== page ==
It took Barack Obama only 25 characters to shock most of his 2,677, 720 followers to the core. “I have never used Twitter” confessed the leader of the Free World, when pressed on new technology by Chinese students in Shanghai. But, hang on a minute. Wasn’t this the first Social Media Presidency? One of the very first Twitter accounts to be verified? And if Barack says he really is all thumbs, just who is it who is doing all his tweeting?
Australian Federal Opposition Leader Malcolm Turnbull also got himself into something of a Social Media mess last week, when the Liberal leader’s Twitterer in chief, Tom Tudehope, quit in the wake of a dodgy YouTube video row. Here, Paul Farrell examines the case of @TurnbullMalcolm and wonders whether or not politicians are actually ill-advised to leave Social Media to their advisors.
Opposition Leader Malcolm Turnbull appeared at ease during the Sydney Media 140 conference in discussion with broadcaster Fran Kelly, leaning comfortably back in his chair. But little did he know that only a few days later, he would looking for a new social media advisor, after his chief on-line strategist, Thomas Tudehope, was revealed to be linked to a version of the popular spoof Hitler “Downfall” video lampooning besieged Liberal politician, Alex Hawke.
The admission that “Tommy Tudehope helps with a lot of it” [Turnbull's tweeting] during the Media140 interview may well have contributed to the startling resignation. But I believe that what these events may reveal is a key danger of the burgeoning use of social media: politicians leaping on the bandwagon and the consequent use of new media tools for more complex political tricks.
What is strange about the entire Tudehope affair is the number of questions which remain unanswered. While the Sydney Morning Herald did report that the email exchange regarding the clip “names a number of other right-wing figures and their private responses to the clip”, they did not publish any of these responses or identify other Liberal members linked to the video.
The newspaper was apparently also content to note that, despite resigning, Mr Tudehope said he “had no involvement in the production or dissemination of the video.”
Mr Turnbull remained unusually quiet for the few days of coverage of the story, and even desisted from Tweeting – although perhaps this was simply because his head ghost Tweeter had just resigned?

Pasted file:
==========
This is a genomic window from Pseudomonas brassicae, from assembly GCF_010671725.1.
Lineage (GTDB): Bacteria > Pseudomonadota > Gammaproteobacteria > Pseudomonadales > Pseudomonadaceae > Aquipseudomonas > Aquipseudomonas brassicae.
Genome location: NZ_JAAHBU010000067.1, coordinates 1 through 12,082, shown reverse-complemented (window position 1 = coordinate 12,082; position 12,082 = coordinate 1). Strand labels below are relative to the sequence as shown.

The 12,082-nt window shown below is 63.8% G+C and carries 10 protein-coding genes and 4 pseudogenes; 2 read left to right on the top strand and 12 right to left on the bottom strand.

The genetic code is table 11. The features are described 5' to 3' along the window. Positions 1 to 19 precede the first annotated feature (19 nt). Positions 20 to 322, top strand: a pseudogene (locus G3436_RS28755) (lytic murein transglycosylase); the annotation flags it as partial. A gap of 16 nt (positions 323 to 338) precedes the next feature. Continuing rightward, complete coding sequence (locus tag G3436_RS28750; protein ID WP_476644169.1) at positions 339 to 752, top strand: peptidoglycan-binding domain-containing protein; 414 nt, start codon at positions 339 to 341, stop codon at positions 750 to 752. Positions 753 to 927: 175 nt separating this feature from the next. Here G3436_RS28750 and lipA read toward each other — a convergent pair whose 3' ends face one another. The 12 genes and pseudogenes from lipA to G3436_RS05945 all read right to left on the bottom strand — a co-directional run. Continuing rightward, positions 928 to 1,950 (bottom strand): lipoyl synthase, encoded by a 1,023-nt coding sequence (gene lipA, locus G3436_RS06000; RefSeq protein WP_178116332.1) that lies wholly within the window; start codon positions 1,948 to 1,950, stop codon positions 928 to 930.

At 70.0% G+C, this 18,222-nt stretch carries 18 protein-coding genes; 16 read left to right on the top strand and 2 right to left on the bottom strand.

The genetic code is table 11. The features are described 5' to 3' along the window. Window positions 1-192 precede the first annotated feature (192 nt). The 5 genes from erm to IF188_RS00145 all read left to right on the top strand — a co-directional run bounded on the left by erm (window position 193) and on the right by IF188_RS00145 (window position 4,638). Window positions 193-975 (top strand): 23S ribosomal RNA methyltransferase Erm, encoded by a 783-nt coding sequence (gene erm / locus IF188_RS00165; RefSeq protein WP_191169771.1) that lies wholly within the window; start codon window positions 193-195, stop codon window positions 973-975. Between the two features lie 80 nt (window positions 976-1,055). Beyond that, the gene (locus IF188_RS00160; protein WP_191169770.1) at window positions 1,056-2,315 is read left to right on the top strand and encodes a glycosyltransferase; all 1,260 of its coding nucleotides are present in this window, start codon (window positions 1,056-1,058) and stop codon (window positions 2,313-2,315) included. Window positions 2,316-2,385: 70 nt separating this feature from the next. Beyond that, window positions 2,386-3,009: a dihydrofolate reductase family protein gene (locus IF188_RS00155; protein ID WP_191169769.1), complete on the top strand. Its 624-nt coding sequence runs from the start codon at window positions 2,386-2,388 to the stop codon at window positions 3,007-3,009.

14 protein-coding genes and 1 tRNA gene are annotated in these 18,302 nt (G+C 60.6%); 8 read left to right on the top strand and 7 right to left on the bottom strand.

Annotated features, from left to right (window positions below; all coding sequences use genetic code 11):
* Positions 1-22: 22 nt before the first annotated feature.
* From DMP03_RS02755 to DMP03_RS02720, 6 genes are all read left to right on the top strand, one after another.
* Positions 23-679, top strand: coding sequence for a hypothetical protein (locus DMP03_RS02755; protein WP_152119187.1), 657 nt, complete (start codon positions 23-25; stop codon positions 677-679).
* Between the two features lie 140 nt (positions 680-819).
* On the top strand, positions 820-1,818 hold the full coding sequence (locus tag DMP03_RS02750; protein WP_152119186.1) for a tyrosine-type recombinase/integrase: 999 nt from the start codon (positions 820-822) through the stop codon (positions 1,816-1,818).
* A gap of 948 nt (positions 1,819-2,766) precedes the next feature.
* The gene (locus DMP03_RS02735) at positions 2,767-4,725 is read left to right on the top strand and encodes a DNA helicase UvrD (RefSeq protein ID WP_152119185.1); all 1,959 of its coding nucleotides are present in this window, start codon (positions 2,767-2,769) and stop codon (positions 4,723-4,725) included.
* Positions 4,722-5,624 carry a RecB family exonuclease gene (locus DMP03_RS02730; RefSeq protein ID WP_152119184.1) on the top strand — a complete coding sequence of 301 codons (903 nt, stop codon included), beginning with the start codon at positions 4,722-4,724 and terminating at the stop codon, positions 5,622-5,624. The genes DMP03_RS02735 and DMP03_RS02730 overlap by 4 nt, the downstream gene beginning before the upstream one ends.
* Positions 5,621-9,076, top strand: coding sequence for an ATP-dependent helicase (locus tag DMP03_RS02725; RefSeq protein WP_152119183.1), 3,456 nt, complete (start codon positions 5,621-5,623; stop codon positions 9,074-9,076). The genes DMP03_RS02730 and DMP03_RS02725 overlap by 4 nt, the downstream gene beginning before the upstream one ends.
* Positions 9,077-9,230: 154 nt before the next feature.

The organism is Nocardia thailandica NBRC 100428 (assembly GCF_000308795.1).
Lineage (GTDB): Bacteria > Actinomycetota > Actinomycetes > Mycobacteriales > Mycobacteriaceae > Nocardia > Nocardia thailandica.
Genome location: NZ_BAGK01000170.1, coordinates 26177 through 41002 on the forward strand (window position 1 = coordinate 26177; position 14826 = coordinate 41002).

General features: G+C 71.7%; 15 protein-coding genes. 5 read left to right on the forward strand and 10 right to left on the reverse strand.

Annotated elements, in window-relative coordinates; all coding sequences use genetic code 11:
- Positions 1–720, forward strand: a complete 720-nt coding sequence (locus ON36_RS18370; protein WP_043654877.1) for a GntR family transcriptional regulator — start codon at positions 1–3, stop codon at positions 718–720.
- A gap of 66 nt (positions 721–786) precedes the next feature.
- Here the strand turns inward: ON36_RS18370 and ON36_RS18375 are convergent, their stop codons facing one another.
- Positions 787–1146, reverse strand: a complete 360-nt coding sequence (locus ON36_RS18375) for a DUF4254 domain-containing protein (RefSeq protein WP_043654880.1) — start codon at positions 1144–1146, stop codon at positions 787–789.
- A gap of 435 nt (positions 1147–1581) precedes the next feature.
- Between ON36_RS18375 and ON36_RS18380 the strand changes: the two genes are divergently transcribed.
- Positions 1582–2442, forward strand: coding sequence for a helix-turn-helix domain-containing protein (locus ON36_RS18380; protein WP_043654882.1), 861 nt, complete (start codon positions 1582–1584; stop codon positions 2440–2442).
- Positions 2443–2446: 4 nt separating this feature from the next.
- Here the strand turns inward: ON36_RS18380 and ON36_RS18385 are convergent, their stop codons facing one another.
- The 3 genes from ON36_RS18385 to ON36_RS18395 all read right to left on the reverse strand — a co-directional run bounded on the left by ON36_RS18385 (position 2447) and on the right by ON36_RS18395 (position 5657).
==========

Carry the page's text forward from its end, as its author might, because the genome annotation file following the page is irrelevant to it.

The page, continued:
One of the key ideas which emerged from the Sydney Media140 event’s Tips for Social Media panel was that users of Twitter and other social media tools needed to be honest. Perhaps, too. the most important thing is to establish a dialogue of trust with your audience. Yet does it inspire trust in audiences when one of Mr Turnbull’s advisors is linked with the Alex Hawke Hitler video? Hardly.
Another curious fact to emerge from the on-stage discussion with Fran Kelly was that Mr Turnbull did not compose all of his own tweets – an admission highlighted by President Obama’s shock admission during his recent China visit that he had “never used Twitter”.
Surely, this raises another series of questions about the use of social media by politicians? Is it still strictly honest to have someone else twittering for Mr Turnbull, when it is the latter’s large, grinning face plastered all over his Twitter background?
Wendy Bacon, the head of the University of Technology Sydney journalism faculty, posted on Twitter that she had: “Tweeted Turnbull questions; had he seen that video? Just yesterday Turnbull chatted about close working relationship with social media staff”.
This is a particularly interesting question, and one to which Mr Turnbull has so far not responded. Mr Turnbull told the Media140 audience that he uses Twitter “as a tool of political communication”, but in the light of his “I use a ghost” confession, the “communication” appears to be some thing of a monologue.
Rather than showing how Twitter and YouTube are being used to communicate with the electorate and encourage debate, the events of last week have exposed how these tools can be used as extra political weapons in an already vast arsenal.
If Mr Turnbull is serious about using social media tools honestly, perhaps he should reply to Wendy Bacon? He might also deign to reply to the questions posed in this post, should it by chance come to his attention, perhaps via Twitter? I am sure many of his 17,000 followers have been asking similar questions and would appreciate his response.
This is, however, not just about Malcolm Turnbull. This is about every politician who decides to broaden his or her appeal, by signing up to Twitter or using other social media devices like YouTube or Facebook. There is no wonder that President Obama’s Twitter admission during an interview with a group of students in Shanghai rocked the blogosphere; his account has over two million followers.
The rules of engagement are changing fundamentally and swiftly in the new media age and, with these changes comes the acutely heightened risk that the new tools will be used to further distort or spin the message. We ought to demand more transparency from politicians, about who really has the log-in and passwords to their myriad online accounts.
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